Dust, a Thriller, Starring Richard Masur and Hunter Foster
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The last date listed for Dust was Sunday January 18, 2009 / 7:00pm.
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Davis (portrayed by Daytime Emmy Award Winner, Darnell Williams) and Ruth (portrayed by Tamara Scott) are two strangers desperate to make a human connection in Sightlines, by Emmy Award nominee Mark Eisman. In this intimate two-person play, Ruth struggles with bitter sense that her life has been little more than a series of betrayals, which has caused her to blur the lines between reality and an unreal, dreamlike sense of self. When she meets Davis, and he extends a helping hand, they smash through an ever-blurring reality into a Lewis Carroll-like world in a love story that defies most conventional preconceptions. This unique production unfolds in an otherworldly set that is a true feast for the senses, accompanied by a haunting original score. Learn More
Reviews & Ratings
Featured review from Rashida Ayers
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The play started out with a promising first act, including convincing acting, a universally relatable theme, and a slowly ratcheting intensity that created a robust, guitar string tension. Alas, the good times ended there. The theme involves two protagonists: one who has lost faith in his ability to create a meaningful existence, and the other coming to terms with the transient nature of youth and vitality. While the theme has great potential, the combination of great, lukewarm, and mediocre actors did not hang well. Protagonist #1, Hunter Foster, performed wonderfully and ended up carrying the entire play; he was convincing, emotionally engaging, and came across as the more serious of the actors. Protagonist #2, Richard Masur, started out great, but started to lag as the play progressed. He was great in act one as the strong willed, monied businessman used to getting his way. I saw in him a dozen such self-important New Yorkers encountered regularly on the streets of the City. I loved it. However, perhaps due to his inability to shine beside Foster or being surrounded by the less than impressive acting of John Shiappa and particularly, Laura Campbell, he simply faltered.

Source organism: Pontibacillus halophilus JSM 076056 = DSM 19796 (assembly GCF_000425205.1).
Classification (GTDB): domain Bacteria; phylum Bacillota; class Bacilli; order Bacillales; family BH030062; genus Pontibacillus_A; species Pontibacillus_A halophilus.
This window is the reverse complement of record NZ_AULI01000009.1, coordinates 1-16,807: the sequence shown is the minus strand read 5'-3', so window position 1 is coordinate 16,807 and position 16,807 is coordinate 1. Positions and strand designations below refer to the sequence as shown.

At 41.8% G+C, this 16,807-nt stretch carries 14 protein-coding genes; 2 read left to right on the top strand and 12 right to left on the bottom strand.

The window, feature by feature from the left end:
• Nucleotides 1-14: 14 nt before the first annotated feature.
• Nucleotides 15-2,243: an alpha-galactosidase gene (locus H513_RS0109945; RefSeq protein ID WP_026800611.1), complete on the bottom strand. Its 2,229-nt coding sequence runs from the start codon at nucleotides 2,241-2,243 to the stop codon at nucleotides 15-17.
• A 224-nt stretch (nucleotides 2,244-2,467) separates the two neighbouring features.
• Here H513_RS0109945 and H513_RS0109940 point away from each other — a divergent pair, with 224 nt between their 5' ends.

Laura Campbell was very forgettable, and at all times her acting was contrived and superficial. In each act, I got the distinct impression that she was “acting”, and she never came across as a believable personality. She simply sank the show. Curtis McClarin also seemed somewhat restricted, but was fairly believable in both roles as Probation Officer and Drug Pusher. Overall, the play had too many weak performances to make it great. Hunter Foster is a very good actor who needs to surround himself with equally talented stage folk. Richard Masur also has stage presence, but somehow got lost as the play went on. My 10YO daughter, however, loved the play, and appreciated its intended message. The theatre itself was a great, intimate setting and the creativity and resourcefulness involved in creating a variety of settings with limited working space is impressive.
Quotes & Highlights
- "Excellent acting, writing laced with mordant humor, and a shocking denouement." --Associated Press
- "An A-list cast in a high wattage production." --Variety
<p>"Dust begins with a struggle over power and respect. Verbal sparring turns angry, posturing leads to entrenched positions, and out of nothing - out of dust - a grudge match is born. Billy Goda tells his story in short, sharp scenes, each with a clear dramatic idea, and Scott Zigler has directed with a fine feel for pacing. Richard Masur ("Rhoda" and "One Day at a Time") is a warm, likeable actor - and he and the skilled Hunter Foster ("Urinetown") work to make the characters' psychological contours believable." --The New York Times</p>